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Affirmative action, and its future at American universities, hangs in the balance as the United States Supreme Court considers a challenge to the policy. 

The “Trump Court,” — as constitutional law scholar Charles Fried described the currently heavily conservative Supreme Court — may soon rule that race-conscious college admissions is unconstitutional. But it remains unclear how colleges will navigate a post-affirmative action quagmire and whether they will find other mechanisms of maintaining racial diversity.

“As we are unlikely to have a decision for months, and we don’t know what the decision will be, it would not be helpful for me to speculate,” Dean of Admissions and Financial Aid Jeremiah Quinlan wrote in an email to the News. “What I can say is that Yale remains deeply committed to assembling a diverse student body.”

Students for Fair Admissions, an anti-affirmative action organization founded by Edward Blum, sued Harvard University and the University of North Carolina at Chapel Hill in 2014 for allegedly discriminating against Asian American and white students in admissions — though legal experts agree that the complaint actually seeks to overturn precedent that allows for affirmative action in college admissions.

In January, the Supreme Court agreed to take up the two cases together and re-examine the practice’s legality.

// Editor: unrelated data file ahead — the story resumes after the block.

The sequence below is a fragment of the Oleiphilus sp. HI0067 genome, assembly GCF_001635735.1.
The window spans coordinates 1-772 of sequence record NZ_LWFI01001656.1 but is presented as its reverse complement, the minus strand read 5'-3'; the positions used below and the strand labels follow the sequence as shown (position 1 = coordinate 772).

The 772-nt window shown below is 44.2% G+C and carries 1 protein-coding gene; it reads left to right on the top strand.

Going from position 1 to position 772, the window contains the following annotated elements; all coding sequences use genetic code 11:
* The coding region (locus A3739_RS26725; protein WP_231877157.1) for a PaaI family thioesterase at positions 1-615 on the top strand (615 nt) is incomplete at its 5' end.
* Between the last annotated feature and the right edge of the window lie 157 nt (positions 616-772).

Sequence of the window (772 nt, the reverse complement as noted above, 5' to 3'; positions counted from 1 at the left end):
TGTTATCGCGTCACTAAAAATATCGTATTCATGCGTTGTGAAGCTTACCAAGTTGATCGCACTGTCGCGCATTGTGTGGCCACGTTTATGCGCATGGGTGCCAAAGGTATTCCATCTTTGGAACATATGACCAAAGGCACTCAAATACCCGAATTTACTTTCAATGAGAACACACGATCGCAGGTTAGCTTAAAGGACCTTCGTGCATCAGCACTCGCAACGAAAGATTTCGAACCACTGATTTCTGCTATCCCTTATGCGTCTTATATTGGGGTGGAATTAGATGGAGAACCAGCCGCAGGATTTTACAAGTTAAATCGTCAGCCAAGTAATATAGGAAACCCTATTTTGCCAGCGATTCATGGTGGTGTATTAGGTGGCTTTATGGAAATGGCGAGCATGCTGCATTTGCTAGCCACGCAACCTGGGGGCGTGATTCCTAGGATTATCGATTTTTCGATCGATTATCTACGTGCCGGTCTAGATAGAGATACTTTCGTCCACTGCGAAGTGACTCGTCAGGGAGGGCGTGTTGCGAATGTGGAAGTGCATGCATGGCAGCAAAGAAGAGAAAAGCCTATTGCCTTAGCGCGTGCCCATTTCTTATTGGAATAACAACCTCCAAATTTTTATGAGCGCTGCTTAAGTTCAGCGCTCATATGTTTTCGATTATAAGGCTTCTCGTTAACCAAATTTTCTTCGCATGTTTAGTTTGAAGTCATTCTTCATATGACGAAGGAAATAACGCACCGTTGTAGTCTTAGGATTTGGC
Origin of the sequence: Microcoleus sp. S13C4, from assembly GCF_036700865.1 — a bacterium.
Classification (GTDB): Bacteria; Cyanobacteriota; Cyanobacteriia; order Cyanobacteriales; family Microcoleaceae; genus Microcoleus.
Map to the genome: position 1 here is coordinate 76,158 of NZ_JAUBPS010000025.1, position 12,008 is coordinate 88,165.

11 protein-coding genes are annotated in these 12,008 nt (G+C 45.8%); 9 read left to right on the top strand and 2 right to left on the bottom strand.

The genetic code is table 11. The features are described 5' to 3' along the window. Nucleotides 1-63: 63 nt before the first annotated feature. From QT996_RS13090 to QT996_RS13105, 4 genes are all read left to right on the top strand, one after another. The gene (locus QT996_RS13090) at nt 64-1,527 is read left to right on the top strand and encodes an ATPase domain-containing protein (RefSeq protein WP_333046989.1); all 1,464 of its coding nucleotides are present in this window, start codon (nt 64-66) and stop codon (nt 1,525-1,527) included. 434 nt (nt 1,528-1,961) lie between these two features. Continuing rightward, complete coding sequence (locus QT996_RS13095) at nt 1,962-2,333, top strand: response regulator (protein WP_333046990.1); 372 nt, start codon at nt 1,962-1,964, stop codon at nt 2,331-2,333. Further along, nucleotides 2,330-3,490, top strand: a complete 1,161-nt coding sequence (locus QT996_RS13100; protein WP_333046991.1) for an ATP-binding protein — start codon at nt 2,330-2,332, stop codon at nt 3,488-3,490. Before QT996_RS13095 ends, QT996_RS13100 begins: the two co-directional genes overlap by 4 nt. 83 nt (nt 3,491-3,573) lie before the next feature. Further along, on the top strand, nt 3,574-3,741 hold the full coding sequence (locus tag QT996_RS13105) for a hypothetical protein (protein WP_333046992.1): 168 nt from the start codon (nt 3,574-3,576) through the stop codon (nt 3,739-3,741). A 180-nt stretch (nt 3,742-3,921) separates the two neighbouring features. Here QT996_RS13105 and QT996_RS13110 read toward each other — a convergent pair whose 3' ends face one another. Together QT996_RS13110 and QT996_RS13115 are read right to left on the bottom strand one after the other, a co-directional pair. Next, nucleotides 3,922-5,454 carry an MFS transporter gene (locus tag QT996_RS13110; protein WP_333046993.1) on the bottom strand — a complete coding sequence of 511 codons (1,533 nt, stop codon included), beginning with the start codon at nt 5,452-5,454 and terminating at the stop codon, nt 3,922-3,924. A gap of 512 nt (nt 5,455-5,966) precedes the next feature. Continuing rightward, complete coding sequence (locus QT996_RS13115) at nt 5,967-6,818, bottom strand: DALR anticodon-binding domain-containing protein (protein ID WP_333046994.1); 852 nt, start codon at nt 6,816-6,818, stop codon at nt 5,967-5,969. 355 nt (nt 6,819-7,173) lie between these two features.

Lower courts ruled in favor of Harvard and UNC in 2019 and 2021, respectively, concluding that the universities considered race without maintaining racial quotas, which is legal under the 1978 Regents of the University of California v. Bakke Supreme Court decision.

The Bakke case initiated over four decades of precedent supporting race-based affirmative action. Affirmative action was most recently tested in the Supreme Court in Fisher v. University of Texas in 2016 — another Blum attempt to challenge the practice’s constitutionality.

But the court has changed dramatically since 2016, when Ruth Bader Ginsburg, Antonin Scalia and Anthony Kennedy still sat on the bench. Conservative Trump appointees Neil Gorsuch, Brett Kavanaugh ’87 LAW ’90 and Amy Coney Barrett now compose a third of the nation’s highest court.

“There’s a real possibility that the now conservative majority will throw out prior rulings and basically say that affirmative action is a violation,” Daniel Rubinfeld, professor emeritus of law and economics at the University of California, Berkeley, told the News.